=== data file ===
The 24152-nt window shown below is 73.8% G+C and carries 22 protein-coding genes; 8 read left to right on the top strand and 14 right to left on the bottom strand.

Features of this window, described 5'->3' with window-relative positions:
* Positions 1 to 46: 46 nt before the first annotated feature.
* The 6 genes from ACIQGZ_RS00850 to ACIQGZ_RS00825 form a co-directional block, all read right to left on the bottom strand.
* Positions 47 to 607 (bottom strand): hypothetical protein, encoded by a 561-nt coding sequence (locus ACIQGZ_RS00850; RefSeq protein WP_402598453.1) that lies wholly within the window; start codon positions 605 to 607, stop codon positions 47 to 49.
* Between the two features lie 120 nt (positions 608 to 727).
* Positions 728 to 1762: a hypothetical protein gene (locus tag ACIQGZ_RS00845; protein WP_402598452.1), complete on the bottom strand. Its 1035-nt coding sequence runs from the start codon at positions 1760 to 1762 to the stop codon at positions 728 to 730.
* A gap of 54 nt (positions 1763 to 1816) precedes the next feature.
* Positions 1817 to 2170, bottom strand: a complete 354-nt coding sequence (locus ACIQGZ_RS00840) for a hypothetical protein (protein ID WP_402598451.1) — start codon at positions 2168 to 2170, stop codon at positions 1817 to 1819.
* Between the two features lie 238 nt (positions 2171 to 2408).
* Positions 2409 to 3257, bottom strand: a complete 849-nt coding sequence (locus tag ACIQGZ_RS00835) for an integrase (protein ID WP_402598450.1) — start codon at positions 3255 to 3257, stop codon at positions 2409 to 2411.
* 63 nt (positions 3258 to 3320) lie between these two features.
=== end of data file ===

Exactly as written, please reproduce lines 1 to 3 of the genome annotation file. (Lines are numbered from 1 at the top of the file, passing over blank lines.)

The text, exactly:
The 24152-nt window shown below is 73.8% G+C and carries 22 protein-coding genes; 8 read left to right on the top strand and 14 right to left on the bottom strand.

Features of this window, described 5'->3' with window-relative positions:
* Positions 1 to 46: 46 nt before the first annotated feature.